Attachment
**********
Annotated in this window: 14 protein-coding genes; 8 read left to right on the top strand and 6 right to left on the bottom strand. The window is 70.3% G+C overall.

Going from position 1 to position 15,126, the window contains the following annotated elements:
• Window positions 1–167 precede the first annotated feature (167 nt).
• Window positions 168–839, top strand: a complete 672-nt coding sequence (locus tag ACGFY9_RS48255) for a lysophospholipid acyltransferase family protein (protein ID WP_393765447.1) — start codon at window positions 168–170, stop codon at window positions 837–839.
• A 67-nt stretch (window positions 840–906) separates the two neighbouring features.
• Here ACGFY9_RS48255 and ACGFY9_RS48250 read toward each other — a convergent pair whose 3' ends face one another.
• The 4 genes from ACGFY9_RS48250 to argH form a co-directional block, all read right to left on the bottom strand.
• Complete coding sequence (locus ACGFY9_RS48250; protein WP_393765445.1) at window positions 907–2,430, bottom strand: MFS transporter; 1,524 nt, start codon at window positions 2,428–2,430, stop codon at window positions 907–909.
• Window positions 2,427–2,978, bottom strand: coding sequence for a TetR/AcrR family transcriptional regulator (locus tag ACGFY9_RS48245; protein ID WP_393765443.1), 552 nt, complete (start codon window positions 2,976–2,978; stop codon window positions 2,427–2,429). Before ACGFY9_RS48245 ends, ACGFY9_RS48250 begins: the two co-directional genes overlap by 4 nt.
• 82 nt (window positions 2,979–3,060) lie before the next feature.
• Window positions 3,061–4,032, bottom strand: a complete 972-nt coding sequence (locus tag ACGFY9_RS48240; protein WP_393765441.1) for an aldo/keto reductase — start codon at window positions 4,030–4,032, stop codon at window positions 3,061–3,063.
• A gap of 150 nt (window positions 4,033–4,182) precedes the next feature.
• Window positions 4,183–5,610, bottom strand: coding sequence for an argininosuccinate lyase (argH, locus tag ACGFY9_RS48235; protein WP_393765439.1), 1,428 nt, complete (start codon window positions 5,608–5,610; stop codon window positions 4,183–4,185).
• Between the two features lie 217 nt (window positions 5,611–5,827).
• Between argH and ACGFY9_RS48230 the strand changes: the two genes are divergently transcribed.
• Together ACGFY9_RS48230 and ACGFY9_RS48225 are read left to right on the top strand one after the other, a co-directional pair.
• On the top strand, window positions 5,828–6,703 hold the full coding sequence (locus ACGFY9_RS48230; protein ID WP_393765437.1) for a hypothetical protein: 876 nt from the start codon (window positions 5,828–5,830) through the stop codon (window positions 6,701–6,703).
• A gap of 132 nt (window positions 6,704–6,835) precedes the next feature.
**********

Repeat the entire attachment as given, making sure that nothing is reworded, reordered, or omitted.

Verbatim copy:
Annotated in this window: 14 protein-coding genes; 8 read left to right on the top strand and 6 right to left on the bottom strand. The window is 70.3% G+C overall.

Going from position 1 to position 15,126, the window contains the following annotated elements:
• Window positions 1–167 precede the first annotated feature (167 nt).
• Window positions 168–839, top strand: a complete 672-nt coding sequence (locus tag ACGFY9_RS48255) for a lysophospholipid acyltransferase family protein (protein ID WP_393765447.1) — start codon at window positions 168–170, stop codon at window positions 837–839.
• A 67-nt stretch (window positions 840–906) separates the two neighbouring features.
• Here ACGFY9_RS48255 and ACGFY9_RS48250 read toward each other — a convergent pair whose 3' ends face one another.
• The 4 genes from ACGFY9_RS48250 to argH form a co-directional block, all read right to left on the bottom strand.
• Complete coding sequence (locus ACGFY9_RS48250; protein WP_393765445.1) at window positions 907–2,430, bottom strand: MFS transporter; 1,524 nt, start codon at window positions 2,428–2,430, stop codon at window positions 907–909.
• Window positions 2,427–2,978, bottom strand: coding sequence for a TetR/AcrR family transcriptional regulator (locus tag ACGFY9_RS48245; protein ID WP_393765443.1), 552 nt, complete (start codon window positions 2,976–2,978; stop codon window positions 2,427–2,429). Before ACGFY9_RS48245 ends, ACGFY9_RS48250 begins: the two co-directional genes overlap by 4 nt.
• 82 nt (window positions 2,979–3,060) lie before the next feature.
• Window positions 3,061–4,032, bottom strand: a complete 972-nt coding sequence (locus tag ACGFY9_RS48240; protein WP_393765441.1) for an aldo/keto reductase — start codon at window positions 4,030–4,032, stop codon at window positions 3,061–3,063.
• A gap of 150 nt (window positions 4,033–4,182) precedes the next feature.
• Window positions 4,183–5,610, bottom strand: coding sequence for an argininosuccinate lyase (argH, locus tag ACGFY9_RS48235; protein WP_393765439.1), 1,428 nt, complete (start codon window positions 5,608–5,610; stop codon window positions 4,183–4,185).
• Between the two features lie 217 nt (window positions 5,611–5,827).
• Between argH and ACGFY9_RS48230 the strand changes: the two genes are divergently transcribed.
• Together ACGFY9_RS48230 and ACGFY9_RS48225 are read left to right on the top strand one after the other, a co-directional pair.
• On the top strand, window positions 5,828–6,703 hold the full coding sequence (locus ACGFY9_RS48230; protein ID WP_393765437.1) for a hypothetical protein: 876 nt from the start codon (window positions 5,828–5,830) through the stop codon (window positions 6,701–6,703).
• A gap of 132 nt (window positions 6,704–6,835) precedes the next feature.